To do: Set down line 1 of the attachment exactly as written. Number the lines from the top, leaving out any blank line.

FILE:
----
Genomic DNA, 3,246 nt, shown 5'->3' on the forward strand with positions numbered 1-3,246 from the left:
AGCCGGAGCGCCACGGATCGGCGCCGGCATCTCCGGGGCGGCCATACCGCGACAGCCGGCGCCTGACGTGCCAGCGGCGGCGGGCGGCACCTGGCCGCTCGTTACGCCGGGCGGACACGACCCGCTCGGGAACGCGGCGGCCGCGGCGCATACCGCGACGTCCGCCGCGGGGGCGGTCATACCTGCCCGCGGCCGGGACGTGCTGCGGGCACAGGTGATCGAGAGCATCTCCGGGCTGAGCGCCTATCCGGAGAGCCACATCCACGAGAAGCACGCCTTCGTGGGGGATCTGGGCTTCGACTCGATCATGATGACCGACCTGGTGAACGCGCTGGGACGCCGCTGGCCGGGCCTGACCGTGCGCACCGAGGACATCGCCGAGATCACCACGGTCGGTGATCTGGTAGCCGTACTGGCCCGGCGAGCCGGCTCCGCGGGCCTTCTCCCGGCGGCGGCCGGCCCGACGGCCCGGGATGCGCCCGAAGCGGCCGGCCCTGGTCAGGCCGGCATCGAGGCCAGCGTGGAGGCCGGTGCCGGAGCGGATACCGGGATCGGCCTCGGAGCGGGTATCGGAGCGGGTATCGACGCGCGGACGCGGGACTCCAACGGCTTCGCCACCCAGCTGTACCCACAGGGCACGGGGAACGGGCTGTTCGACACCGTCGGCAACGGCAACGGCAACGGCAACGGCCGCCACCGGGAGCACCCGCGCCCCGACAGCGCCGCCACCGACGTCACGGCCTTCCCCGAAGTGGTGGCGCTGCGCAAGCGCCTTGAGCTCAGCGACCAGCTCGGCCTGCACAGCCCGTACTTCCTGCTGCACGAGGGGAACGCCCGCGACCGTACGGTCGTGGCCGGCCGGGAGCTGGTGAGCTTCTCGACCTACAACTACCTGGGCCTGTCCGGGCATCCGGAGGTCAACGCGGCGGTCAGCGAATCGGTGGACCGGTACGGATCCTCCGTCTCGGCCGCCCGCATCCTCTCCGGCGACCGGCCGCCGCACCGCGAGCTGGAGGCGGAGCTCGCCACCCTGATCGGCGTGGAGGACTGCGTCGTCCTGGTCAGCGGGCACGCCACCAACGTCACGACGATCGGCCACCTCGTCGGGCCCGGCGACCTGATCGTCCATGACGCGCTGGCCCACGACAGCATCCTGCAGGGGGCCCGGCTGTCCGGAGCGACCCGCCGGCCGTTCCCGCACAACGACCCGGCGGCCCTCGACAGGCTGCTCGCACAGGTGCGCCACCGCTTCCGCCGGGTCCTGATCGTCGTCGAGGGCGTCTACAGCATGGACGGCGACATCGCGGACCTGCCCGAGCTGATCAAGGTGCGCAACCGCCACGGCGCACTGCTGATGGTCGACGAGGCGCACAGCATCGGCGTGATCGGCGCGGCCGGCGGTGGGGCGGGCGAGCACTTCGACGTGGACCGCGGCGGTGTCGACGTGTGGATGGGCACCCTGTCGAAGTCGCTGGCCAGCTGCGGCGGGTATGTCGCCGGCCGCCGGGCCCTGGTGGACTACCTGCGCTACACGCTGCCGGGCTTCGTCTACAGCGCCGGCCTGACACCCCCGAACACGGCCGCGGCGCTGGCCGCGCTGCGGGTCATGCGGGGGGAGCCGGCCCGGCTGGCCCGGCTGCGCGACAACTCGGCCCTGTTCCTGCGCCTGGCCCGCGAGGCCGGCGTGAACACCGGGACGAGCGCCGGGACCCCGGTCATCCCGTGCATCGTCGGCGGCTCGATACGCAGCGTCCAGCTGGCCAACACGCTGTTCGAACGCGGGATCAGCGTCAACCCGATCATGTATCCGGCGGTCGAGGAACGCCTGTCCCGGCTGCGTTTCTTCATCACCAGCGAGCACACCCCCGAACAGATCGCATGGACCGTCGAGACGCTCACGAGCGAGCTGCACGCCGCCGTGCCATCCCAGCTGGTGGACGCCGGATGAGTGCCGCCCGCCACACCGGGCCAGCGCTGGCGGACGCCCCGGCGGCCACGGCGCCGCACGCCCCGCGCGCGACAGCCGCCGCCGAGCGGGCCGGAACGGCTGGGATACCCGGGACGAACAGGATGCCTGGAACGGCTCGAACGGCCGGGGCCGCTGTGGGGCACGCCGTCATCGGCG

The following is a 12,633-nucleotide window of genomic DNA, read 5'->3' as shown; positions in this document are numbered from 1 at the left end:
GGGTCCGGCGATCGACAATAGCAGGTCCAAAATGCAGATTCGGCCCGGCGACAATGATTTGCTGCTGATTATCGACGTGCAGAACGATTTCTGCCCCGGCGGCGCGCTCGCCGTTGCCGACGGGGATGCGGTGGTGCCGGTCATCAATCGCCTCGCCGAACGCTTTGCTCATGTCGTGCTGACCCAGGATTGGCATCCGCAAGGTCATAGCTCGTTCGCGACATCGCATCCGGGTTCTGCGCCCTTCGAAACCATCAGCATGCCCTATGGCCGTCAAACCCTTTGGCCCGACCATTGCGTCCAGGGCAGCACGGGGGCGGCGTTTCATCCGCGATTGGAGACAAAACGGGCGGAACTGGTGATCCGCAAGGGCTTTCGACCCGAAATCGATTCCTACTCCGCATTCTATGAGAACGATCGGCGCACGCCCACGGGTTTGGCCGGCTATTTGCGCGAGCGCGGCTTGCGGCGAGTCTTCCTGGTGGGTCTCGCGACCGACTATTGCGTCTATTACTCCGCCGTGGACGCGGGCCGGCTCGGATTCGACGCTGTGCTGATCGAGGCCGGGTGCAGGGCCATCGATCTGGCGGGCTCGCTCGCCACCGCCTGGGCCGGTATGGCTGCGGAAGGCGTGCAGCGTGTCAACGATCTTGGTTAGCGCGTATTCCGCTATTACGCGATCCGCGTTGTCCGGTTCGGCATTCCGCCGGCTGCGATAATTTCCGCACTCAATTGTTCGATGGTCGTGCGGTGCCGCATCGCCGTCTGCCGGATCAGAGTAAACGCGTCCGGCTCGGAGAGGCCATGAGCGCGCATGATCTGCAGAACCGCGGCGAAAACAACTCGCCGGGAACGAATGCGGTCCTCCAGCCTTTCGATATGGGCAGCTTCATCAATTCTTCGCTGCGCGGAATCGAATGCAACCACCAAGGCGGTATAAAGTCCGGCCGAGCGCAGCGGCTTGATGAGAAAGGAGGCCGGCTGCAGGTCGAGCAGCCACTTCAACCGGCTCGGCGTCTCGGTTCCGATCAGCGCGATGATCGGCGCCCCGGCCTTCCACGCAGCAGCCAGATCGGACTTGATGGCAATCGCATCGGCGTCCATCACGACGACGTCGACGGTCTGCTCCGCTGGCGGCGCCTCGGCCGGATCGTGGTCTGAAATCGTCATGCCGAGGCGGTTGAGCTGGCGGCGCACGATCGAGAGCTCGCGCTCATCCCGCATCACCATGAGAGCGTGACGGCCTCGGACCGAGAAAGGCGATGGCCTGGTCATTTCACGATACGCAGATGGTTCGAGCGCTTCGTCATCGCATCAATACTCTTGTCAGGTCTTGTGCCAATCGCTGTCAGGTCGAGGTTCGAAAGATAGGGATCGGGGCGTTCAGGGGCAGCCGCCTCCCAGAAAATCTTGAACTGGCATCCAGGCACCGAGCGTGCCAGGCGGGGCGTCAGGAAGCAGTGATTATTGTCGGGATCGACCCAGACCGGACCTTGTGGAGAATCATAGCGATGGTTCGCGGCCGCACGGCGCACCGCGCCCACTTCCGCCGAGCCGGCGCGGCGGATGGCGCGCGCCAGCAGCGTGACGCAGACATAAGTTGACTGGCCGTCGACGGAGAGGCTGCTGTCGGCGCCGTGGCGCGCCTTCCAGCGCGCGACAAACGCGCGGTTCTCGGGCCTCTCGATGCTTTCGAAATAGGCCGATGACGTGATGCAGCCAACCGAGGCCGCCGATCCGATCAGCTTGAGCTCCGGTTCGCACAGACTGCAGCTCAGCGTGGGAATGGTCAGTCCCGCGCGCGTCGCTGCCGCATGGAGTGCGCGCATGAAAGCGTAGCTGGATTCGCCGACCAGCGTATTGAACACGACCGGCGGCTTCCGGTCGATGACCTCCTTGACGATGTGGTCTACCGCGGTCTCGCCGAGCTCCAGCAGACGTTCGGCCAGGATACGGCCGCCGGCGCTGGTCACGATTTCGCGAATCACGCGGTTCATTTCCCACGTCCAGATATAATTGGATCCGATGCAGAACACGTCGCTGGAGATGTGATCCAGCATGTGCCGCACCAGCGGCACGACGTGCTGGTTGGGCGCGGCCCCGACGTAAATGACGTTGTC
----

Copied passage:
Genomic DNA, 3,246 nt, shown 5'->3' on the forward strand with positions numbered 1-3,246 from the left: